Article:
If, hypothetically, we could overlook all this, I couldn't overlook the horrible smell this place had. The apartment was overlooking a small garden which was a home for many stray cats and dogs. You can imagine how horrible this smell was. The weird thing was that no one there seemed to really care about the smell!!
I lasted there for only one week before I gave my resignation and I believe I had every right to do so.5
After months and months of slaving away, I quit my start-up job and feel completely amazing- here's what happened:
Met a classmate in grad school and he talked about starting his own company and he had full funding and etc. After graduation, moved to the new city where the job was located.
There were all these promises of us being co-workers and working on cool things and many other promises made. Soon after starting the job, most of these promises we're just smoke and mirrors.
Started working day in day out. Worked from 8am-9pm most days and worked on weekends too. Treated me like a I was a dog, talked down to me, gave unrealistic deadlines, pressured me with attitude and threats of losing my job. Hell, they thought they were the smartest person to touch the earth basically- example being that they mixed jQuery with VueJS in our Django template.....who the F*** does that. Another thing being that they had issues with me soft deleting records since they wanted them completely hard deleted and we had gotten into a giant argument about that fml.
What led to me leaving the job was that I had gotten sick one of the weeks, and I still showed up to work. Each day I was gradually getting sicker and sicker. Still tried my best to get work done. Saturday morning I get the most passive aggressive and bitchy text from my co-worker. "if you don't complete blah blah blah by Monday, we are going to have issues. Then on Monday you will work on blah blah blah". They blew the fuse with me. They would always punish me for being sick or taking a vacation. I'm not a dog, not a machine, I'm a f****** person. Went into his office when the work week started and gave my resignation on the spot and felt like it was the best decision I've ever made.
Now I just feel like a giant toxic cloud has disappeared from my life. I did walk away with so much experience and knowledge but now I just feel extremely burnt out from programming. Is this what I even wanna do anymore?
Few lessons I learned along the way:
1. If it sounds too good to be true, it probably is
2. Free lunches aren't worth it
3. Unlimited PTO doesn't really mean unlimited- there's always stipulations
4. Start-up life isnt as cool as they say- don't take TV portrayals as the real thing
5. Your mental health is extremely important
6. It's okay to admit to yourself that you're burnt out
7. Take a break
8. STARTUPS ARE NOT FOR EVERYONE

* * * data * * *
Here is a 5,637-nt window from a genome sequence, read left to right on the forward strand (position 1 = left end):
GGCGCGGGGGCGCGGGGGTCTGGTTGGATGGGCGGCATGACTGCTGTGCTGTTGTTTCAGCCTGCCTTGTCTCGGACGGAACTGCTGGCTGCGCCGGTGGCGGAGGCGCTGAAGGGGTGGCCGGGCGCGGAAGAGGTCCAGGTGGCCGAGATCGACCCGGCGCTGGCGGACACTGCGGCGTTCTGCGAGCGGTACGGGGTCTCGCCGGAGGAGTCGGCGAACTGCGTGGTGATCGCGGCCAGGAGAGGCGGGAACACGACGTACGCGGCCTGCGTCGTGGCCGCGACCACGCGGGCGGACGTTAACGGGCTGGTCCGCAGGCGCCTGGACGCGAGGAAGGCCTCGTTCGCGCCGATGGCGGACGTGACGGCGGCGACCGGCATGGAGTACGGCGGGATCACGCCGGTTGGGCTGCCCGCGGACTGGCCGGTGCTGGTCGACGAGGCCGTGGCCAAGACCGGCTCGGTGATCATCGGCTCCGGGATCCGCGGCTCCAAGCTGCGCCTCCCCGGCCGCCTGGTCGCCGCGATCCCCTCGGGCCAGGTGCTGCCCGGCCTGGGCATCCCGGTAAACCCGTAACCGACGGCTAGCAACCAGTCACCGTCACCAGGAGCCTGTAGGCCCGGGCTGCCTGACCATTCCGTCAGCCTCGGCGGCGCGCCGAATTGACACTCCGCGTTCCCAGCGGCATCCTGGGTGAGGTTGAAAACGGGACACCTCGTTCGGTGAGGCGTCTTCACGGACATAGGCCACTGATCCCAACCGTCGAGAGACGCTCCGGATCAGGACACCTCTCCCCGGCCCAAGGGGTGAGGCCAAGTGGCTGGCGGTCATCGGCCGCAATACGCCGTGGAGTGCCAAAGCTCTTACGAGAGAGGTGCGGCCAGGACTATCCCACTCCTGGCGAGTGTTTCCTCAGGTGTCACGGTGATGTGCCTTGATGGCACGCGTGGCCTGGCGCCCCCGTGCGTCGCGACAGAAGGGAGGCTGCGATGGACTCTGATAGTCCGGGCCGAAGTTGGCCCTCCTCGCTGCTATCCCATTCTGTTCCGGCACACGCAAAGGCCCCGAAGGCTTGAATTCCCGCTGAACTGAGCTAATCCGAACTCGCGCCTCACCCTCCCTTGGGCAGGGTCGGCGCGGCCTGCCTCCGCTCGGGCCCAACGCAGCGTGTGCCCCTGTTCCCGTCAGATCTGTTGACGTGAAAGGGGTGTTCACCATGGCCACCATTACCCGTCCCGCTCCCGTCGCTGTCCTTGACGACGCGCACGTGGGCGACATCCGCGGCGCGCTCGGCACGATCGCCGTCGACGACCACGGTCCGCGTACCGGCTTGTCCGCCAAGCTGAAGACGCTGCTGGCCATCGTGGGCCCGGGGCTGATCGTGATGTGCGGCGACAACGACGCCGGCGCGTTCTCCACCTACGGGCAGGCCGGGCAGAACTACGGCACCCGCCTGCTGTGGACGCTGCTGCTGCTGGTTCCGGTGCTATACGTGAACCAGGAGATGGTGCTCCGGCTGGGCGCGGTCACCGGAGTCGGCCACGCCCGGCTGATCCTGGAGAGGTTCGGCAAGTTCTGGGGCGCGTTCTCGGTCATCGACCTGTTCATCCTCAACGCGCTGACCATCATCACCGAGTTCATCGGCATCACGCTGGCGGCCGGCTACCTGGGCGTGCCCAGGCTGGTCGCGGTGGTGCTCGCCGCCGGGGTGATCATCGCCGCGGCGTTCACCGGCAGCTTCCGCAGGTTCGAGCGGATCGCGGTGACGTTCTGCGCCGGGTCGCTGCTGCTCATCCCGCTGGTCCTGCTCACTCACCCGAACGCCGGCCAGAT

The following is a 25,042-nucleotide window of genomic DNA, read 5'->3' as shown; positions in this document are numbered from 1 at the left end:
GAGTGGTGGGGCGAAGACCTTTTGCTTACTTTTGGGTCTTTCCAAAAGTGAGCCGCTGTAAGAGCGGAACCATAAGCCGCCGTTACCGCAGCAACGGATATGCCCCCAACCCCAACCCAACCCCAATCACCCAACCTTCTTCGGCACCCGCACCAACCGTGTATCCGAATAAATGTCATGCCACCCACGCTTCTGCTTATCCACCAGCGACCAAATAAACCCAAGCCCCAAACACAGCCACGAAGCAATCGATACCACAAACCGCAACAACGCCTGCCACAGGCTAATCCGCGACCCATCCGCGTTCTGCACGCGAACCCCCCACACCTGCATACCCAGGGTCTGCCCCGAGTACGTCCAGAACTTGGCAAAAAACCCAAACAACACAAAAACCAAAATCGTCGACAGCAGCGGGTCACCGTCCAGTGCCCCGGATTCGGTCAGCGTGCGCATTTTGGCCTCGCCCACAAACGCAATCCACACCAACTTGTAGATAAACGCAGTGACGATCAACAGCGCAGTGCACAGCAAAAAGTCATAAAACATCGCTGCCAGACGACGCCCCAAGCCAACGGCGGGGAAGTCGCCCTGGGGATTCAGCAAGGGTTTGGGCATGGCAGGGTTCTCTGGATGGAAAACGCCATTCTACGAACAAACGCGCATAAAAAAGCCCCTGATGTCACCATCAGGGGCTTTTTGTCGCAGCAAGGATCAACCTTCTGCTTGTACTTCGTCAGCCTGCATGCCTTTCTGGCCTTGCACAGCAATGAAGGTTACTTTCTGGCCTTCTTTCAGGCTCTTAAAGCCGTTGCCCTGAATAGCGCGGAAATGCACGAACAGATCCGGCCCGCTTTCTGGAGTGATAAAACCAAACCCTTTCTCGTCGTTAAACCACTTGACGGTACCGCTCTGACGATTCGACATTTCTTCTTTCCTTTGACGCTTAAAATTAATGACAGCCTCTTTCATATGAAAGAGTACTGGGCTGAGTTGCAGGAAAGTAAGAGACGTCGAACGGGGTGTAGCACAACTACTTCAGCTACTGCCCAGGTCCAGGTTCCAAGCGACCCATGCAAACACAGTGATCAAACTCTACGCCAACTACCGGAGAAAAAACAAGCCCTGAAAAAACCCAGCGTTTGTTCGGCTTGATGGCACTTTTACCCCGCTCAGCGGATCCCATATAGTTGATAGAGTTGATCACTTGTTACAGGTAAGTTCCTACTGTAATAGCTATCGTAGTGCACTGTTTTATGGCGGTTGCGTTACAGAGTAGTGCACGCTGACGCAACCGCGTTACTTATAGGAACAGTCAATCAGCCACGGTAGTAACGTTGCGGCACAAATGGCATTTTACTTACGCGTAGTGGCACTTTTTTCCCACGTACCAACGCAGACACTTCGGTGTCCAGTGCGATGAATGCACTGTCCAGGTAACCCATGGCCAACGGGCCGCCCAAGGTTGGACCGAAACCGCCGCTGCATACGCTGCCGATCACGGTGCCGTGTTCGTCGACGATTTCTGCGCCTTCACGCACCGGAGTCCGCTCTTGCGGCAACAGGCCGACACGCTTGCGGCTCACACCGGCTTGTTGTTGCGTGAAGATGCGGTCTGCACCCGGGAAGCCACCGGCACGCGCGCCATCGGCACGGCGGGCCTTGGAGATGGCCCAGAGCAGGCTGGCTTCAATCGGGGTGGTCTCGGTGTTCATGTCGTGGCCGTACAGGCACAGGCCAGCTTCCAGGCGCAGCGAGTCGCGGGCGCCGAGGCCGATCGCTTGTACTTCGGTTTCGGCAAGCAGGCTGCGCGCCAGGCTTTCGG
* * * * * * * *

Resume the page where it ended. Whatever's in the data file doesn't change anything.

This is just my experience and what I learned, so telling my story. Phew, feels so good to get that off my chest8
I rant a lot about my old job and learned a lot about horrible management. Honestly, it was just one disappointment after another.
Let's observe the fact that the CEO, COO, and the newly hired CTO are all friends. Nepotism at its finest.
When re-designing the Front-End and planning new features with a hired agency, should we include the developers familiar with the current stack in the sprint?
I guess not.
When having "secret meetings" about rebranding the company, should the Marketing Manager be informed?
I guess not.
Now, I know there are mixed feelings about this, but the truth is, we have three unqualified individuals in management positions who clearly did not have the best interests and personal growth of their employees in this 14-person start-up at heart.
All of the employees have skills and experience which could easily be applicable to larger companies with better pay and benefits. But we chose to work for a small start-up because we wanted to have our voices heard and make a difference in the growth of company. When you take that liberty away, then what's the point of even working there anymore?
During my 7-months there, 9 people had resigned, including myself and the marketing manager. Should this be a red flag?
I hope so.3
STARTUP IDEA GUYS SUCKS!!!!
So today one of my friend asked me to do an app for him and finally share 50 percent of the profit that I get. His idea is to build an app that can measure air pollution level, water pollution level, soil fertility range. I was like "what the hell!"... The beauty is that he wants me to pay him 50 percent for giving such (stupid, retarded) idea.
Wondering when these "startup idea guys" will realize that ideas are cheap but execution is worth the millions! Fed-up with such stupid people.13